Mere saath inhen bhi tum yaad bahut aaogi…
Magar sachche lagte hain, ye dharti, ye nadiya, ye raina…”

“Aur?” (Rajni repeats her question once more. It is a contentment of sorts for her to hear her name in his list again and again.)

“Aur tum…”

She is now as much an integral part of his life as the surroundings. He thinks that the entire milieu is in love with her alongwith him, and it would equally miss her on her departure. The entire nature around him would seem lacklustre to him without her.

And then Rajni moves closer to him resting her head on his shoulder with satisfaction.

Sachin Pilgaonkar and Rajni Sharma make an adorable teen couple and the song has magnificent panoramic views of the calmly flowing river, its sparsely green banks, the dusky sky, and the hovering white clouds.

R.D. Burman has created a magic through this composition based on raag Bihaag. The composition is relatively simple as compared to his usual style. He has underplayed by using sparse orchestration and muffled percussion to suit the demand of the situation. This shows his creativity and immense acumen in adapting to the situation of the song. Use of the boatman’s call (in his own voice) as the first interlude to intensify the partially gloomy and partially romantic situation is a brilliant idea.

When it came to deep expressions in simple words, Anand Bakshi was one of the best choices and he has done a complete justice here too. He expresses the feelings exactly as a youngster, in love yet a little naïve, would do with innocence and purity.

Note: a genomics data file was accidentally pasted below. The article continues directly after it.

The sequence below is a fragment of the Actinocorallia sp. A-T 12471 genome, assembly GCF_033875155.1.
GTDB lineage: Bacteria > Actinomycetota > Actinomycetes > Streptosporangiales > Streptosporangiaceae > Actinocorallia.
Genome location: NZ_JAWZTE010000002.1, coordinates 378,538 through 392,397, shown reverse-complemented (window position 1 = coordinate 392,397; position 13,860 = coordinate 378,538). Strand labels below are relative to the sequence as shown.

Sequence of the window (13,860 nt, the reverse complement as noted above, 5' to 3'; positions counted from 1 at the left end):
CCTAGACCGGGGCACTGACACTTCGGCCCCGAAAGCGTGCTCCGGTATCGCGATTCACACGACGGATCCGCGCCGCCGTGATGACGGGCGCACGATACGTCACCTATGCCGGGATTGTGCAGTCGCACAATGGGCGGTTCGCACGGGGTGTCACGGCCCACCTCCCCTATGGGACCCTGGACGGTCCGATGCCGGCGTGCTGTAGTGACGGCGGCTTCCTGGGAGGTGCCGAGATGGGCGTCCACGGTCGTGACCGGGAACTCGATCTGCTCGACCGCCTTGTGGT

Amit Kumar has poured his soul in the rendition and has effectively brought out the nuances and sways in the tune. Quite young as he was then, his rendition perfectly suits the young chap. It was his first hit, after which many film song assignments started flowing to him. He therefore fondly remembers this as his ‘bread and butter’ song.

While Amit Kumar had sung only a handful of film songs before this, most of which were not even noticed by the people; and was still happy doing stage shows in Kolkata without any ambition to become a playback singer, he happened to visit R.D. Burman’s music room in Mumbai with his father. R.D. Burman asked him to sing a few lines. Amit Kumar was quite tensed to sing in front of the stalwarts like R.D. Burman, Manna Dey and his own father, and somehow managed to sing a few lines form a song from Jhumroo. Kishore Kumar later scolded him for his shyness and lack of ambition. To their surprise, however, R.D. Burman called Amit Kumar to his studio the next day and asked him to record “Bade achchhe lagte hain”. R.D. Burman told him that he wanted ‘Amit Kumar’ and not ‘Kishore Kumar’; and Amit Kumar sang in his own unique style without copying his father. And then Hindi cinema could not avoid taking a note of the new playback singer, sounding somewhat like Kishore Kumar, but with his own style and energy.

This ‘bread and butter’ song of Amit Kumar remains popular even today, with the youth from each generation being able to relate to the innocent and pure expression of love. Whenever we listen to the song, it seems as if it has ended quickly; and we wish this ride on the boat of love could last a little longer.

1 Comment

  1. दिव्या शुक्ला

    July 3, 2022 at 2:52 pm

    बहुत सुंदर आलेख